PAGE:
Posts Tagged ‘Christie’

What S.E. Cupp Doesn’t Understand

Friday, September 30th, 2011

Pushing a Broken Narrative

CNN has posted an article by S.E. Cupp and I must say I disagree with Ms. Cupp completely.  She argues that the Christie and Palin question is a detriment to the GOP.  Add Ms. Cupp to the long list of people trying to tell us when it’s too late for this one or that one.  Lately, it’s become an absurdity to watch.  I can’t imagine that it’s possible that she believes her own impatience ought to drive the party’s choices, but there she is demanding: “Time’s up, Christie and Palin. In or out?”  Excuse me if I fail to take Cupp’s complaint seriously, declared as if she has anything to say about it.  Perhaps she should return to tweeting all things Tony Stewart.  Maybe she would have told Reagan he had better jump in.  Who knows, but more to the point, who cares?  What Cupp’s column demonstrates is the arrogance of the media in its attempts to  influence events according to their agenda.  Besides, while this article is posted on CNN, I know that Cupp’s associations have included The Daily Caller, and of course FoxNews, so I’m not surprised to see her further this particular narrative.

I would like Ms. Cupp to substantiate the following claim:

“And now, the will-they-or-won’t-they game has flipped from fun and energizing to damaging to the party. Christie and Palin now do conservatives more harm than good.”

I disagree, and her article doesn’t explain this charge very well.  It seems to consist of an assertion that Christie and Palin are taking “valuable resources and attention” from the rest of the field, but what goes unstated is that if the rest of the field was compelling, neither Christie nor Palin could get any attention.  The very fact that they get so much attention makes it clear that her thesis is based on broken logic, and indeed, the very existence of her own article demonstrates the point:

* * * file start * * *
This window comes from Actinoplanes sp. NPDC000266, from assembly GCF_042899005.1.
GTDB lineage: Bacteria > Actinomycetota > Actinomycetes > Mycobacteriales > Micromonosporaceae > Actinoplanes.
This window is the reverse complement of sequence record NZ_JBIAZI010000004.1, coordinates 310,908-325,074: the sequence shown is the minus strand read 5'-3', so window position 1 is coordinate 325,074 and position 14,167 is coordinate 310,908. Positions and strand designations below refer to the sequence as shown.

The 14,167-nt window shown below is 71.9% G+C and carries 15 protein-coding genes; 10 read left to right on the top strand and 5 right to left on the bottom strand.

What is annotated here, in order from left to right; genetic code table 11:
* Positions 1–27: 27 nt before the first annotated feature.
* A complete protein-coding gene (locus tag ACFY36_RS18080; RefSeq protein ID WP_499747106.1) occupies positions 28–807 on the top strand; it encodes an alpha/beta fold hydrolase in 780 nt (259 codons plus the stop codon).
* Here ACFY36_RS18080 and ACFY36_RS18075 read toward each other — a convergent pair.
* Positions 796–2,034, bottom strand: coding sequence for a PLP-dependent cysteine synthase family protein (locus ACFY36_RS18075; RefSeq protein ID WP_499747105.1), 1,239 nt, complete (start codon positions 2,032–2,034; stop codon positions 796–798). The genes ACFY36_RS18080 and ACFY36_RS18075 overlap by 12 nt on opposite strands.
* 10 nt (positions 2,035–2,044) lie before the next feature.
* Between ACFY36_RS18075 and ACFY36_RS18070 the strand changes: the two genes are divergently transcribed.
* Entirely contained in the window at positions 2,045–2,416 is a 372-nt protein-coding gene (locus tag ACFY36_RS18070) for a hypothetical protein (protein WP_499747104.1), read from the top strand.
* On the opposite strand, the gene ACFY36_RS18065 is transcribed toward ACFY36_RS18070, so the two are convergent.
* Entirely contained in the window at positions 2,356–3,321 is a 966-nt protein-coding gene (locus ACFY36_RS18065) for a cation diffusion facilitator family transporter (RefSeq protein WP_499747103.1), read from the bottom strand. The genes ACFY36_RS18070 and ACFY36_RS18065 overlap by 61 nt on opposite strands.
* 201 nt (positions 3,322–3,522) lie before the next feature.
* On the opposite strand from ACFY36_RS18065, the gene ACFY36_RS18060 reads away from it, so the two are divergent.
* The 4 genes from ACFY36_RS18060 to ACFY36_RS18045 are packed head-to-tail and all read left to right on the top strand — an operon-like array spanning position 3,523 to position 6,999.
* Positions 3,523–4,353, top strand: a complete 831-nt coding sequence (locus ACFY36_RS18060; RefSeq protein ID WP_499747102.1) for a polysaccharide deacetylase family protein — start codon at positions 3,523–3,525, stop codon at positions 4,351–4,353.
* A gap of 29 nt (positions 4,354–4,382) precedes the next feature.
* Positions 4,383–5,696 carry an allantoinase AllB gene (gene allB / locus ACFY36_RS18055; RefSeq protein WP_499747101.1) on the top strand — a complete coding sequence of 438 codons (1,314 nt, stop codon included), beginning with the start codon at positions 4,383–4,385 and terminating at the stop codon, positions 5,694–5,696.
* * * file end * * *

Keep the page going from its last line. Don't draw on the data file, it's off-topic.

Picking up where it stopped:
“With the question marks still lingering in the ether, and pundits on both sides of the aisle still performing their daily trapeze act — swinging back and forth between “yes, he’s running” and “no, she isn’t” — the focus on Christie and Palin has taken valuable resources and attention away from the rest of the field.”

She doesn’t need to pay it any more attention if she doesn’t wish to, but then she writes an article giving it more attention.  More, she goes on to make the claim:

“Because of those question marks, conservatives haven’t been able to invest fully in the candidates who are running. They haven’t been able to imagine one of them as president. They’ve held back support, money and endorsements, because they still don’t know that the field is settled.”

My laughter over this jewel cannot be quieted.  Conservatives “aren’t able to fully invest in candidates?”  Suddenly, Cupp’s argument seems more like a “Winning The Future” moment than any sort of conservative commentary.  There is absolutely nothing forbidding conservatives from committing to any of the declared candidates.  What Cupp offers here is actually an insight from the perspective of the establishment: These are people who hedge their bets, and the non-entries of Christie and Palin have essentially frozen a goodly sum of cash that might go into play should one or both ultimately announce, or swear off.